While teaching an adult class regarding our obligation to preserve the “kavod” or dignity of panhandlers, a predictable question arose:

When I give money to someone on the street, how do I know they won’t use it for drugs or alcohol?

Other questions followed:

* How many people do I need to give to?

* How do I know if the person is really in need?

* Does giving help solve the bigger problem of homelessness?

The frustration people feel around these questions is deep. We want to help, but is giving to people on the streets really protecting their dignity?

As the questions continued, one student spoke up quietly, but forcefully, and obviously from a place of personal experience: “Each time you give a dollar to someone on the street, you are giving that person a chance to make a choice to use it for something positive.”

The room fell silent. The freedom to make a choice is at the root of a person’s sense of dignity. Sometimes, it’s that simple.

The Jewish holiday of Purim, which begins Wednesday night (March 4), commemorates the biblical story of Queen Esther, who saved her people from a massacre plotted by the Persian vizier Haman.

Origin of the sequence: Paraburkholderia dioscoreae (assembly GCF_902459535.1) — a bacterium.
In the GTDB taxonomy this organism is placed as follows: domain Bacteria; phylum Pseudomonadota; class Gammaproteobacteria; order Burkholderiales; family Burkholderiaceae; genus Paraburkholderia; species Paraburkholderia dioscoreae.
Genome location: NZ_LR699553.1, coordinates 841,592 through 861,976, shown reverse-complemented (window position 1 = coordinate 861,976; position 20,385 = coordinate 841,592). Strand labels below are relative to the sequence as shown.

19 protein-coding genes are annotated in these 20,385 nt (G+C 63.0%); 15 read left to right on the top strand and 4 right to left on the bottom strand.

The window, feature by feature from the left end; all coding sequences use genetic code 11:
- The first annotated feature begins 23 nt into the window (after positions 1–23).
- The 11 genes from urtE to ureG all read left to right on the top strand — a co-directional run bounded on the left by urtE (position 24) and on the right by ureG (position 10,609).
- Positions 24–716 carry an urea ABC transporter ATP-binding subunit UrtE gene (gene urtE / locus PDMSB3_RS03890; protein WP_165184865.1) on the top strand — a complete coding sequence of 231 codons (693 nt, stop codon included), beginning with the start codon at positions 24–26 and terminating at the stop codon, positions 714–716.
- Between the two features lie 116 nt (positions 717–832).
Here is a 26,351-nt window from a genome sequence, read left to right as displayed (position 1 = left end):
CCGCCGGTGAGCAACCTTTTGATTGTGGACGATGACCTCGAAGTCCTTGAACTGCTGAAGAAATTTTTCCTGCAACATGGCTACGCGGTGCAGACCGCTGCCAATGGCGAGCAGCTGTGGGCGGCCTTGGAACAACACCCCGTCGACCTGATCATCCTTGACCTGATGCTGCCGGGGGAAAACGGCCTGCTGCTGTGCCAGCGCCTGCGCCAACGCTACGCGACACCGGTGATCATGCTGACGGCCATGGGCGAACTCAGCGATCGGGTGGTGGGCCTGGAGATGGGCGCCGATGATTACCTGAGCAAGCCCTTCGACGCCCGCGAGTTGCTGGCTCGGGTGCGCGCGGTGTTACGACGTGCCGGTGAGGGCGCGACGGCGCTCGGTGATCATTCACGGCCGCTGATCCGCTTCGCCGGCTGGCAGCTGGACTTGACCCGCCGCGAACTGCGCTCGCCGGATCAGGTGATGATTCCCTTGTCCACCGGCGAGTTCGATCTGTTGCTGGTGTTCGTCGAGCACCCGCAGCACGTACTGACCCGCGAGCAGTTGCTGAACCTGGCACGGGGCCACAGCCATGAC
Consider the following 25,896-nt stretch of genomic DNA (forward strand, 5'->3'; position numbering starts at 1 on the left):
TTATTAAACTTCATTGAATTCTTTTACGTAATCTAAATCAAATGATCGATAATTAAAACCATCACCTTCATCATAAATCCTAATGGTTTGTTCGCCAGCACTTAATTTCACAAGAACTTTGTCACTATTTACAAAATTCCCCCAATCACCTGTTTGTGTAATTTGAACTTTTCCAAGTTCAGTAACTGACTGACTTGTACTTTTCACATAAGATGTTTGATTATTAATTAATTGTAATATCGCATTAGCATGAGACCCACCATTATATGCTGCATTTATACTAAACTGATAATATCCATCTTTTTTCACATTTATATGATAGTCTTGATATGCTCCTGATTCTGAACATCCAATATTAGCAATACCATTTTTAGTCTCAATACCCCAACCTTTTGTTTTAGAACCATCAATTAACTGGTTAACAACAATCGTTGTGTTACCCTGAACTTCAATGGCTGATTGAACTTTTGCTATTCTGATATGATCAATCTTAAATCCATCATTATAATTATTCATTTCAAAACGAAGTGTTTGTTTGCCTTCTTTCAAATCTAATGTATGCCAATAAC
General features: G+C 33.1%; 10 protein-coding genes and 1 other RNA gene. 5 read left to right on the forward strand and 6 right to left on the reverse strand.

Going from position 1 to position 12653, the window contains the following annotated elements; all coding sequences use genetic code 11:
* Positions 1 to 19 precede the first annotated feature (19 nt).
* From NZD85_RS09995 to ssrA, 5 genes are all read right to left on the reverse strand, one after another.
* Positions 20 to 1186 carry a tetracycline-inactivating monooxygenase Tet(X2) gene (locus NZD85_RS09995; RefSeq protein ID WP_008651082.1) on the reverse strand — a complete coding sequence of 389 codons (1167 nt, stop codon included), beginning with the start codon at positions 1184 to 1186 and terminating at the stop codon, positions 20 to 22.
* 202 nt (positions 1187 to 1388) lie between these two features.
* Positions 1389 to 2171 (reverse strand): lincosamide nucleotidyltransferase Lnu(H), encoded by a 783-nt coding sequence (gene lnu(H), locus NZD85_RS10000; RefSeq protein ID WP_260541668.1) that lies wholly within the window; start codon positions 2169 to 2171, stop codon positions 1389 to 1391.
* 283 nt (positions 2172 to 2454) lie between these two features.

One of the holiday’s religious requirements is to give directly to at least two poor people. The Jewish sage Maimonides instructed us not to be too discerning. “Anyone who puts out his hand to take should be given money.”

He added: “One who brings joy to the hearts of these disadvantaged individuals resembles God.”

It is legitimate to ask the questions my students were asking. After all, our resources are limited. And it is true that giving directly to people on the streets is not an effective long-term solution to a problem that must be addressed at its root.

And yet ...

Sometimes we need to look directly into the eyes of someone whose hand is held out and, as the rules of Purim state, just give.

Maimonides believed “there is no greater or more glorious joy than to bring happiness to the hearts of the poor, orphans, widows and strangers.”

Perhaps this joy comes from spending at least one day every year not getting weighed down by legitimate yet potentially paralyzing questions of judging others.

On Purim we can trust that we are giving another person an opportunity to make a positive choice with our gift.

What a joy!

(Beth Huppin is director of Jewish Family Service’s Project Kavod/Dignity. She is the recipient of a 2010 National Covenant Award for Excellence in Jewish Education.)

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